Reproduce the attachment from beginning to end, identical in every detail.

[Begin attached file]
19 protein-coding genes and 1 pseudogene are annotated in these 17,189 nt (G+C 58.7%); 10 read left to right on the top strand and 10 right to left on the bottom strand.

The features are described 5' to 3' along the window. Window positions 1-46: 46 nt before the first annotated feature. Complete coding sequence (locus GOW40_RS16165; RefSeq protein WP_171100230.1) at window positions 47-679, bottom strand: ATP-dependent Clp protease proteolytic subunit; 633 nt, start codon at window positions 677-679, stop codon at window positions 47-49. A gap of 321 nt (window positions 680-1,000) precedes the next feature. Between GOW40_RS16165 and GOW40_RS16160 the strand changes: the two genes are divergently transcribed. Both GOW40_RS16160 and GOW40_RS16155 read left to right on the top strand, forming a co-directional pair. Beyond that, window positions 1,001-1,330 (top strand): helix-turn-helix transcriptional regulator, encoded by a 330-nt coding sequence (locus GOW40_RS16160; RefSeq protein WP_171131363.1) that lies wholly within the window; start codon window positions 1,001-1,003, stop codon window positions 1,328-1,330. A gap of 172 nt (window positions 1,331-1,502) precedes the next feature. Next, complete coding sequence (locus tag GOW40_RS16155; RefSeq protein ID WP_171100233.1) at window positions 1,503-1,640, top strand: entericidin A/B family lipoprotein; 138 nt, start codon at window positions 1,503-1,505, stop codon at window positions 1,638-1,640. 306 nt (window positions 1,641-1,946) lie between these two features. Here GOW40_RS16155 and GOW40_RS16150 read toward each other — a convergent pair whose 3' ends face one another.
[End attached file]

19 protein-coding genes and 1 pseudogene are annotated in these 17,189 nt (G+C 58.7%); 10 read left to right on the top strand and 10 right to left on the bottom strand.

The features are described 5' to 3' along the window. Window positions 1-46: 46 nt before the first annotated feature. Complete coding sequence (locus GOW40_RS16165; RefSeq protein WP_171100230.1) at window positions 47-679, bottom strand: ATP-dependent Clp protease proteolytic subunit; 633 nt, start codon at window positions 677-679, stop codon at window positions 47-49. A gap of 321 nt (window positions 680-1,000) precedes the next feature. Between GOW40_RS16165 and GOW40_RS16160 the strand changes: the two genes are divergently transcribed. Both GOW40_RS16160 and GOW40_RS16155 read left to right on the top strand, forming a co-directional pair. Beyond that, window positions 1,001-1,330 (top strand): helix-turn-helix transcriptional regulator, encoded by a 330-nt coding sequence (locus GOW40_RS16160; RefSeq protein WP_171131363.1) that lies wholly within the window; start codon window positions 1,001-1,003, stop codon window positions 1,328-1,330. A gap of 172 nt (window positions 1,331-1,502) precedes the next feature. Next, complete coding sequence (locus tag GOW40_RS16155; RefSeq protein ID WP_171100233.1) at window positions 1,503-1,640, top strand: entericidin A/B family lipoprotein; 138 nt, start codon at window positions 1,503-1,505, stop codon at window positions 1,638-1,640. 306 nt (window positions 1,641-1,946) lie between these two features. Here GOW40_RS16155 and GOW40_RS16150 read toward each other — a convergent pair whose 3' ends face one another.